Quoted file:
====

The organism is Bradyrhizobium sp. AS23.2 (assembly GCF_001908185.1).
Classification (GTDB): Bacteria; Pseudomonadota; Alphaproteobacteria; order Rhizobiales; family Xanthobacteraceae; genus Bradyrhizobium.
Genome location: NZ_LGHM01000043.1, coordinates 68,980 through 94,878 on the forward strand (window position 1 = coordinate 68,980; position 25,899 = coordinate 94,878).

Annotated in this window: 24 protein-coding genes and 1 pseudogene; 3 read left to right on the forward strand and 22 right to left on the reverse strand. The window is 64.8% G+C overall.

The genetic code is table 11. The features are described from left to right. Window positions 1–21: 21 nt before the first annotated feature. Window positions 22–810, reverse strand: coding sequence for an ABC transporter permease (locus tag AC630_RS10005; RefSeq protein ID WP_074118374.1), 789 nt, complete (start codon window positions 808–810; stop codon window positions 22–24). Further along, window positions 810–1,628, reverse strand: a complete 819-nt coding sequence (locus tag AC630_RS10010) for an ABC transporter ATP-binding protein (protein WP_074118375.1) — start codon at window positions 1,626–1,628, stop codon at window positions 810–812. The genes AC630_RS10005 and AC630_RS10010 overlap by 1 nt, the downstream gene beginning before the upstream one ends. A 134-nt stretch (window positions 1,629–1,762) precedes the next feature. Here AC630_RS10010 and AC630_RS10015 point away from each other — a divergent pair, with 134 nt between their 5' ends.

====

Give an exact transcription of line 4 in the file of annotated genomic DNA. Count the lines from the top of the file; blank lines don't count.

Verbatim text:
Annotated in this window: 24 protein-coding genes and 1 pseudogene; 3 read left to right on the forward strand and 22 right to left on the reverse strand. The window is 64.8% G+C overall.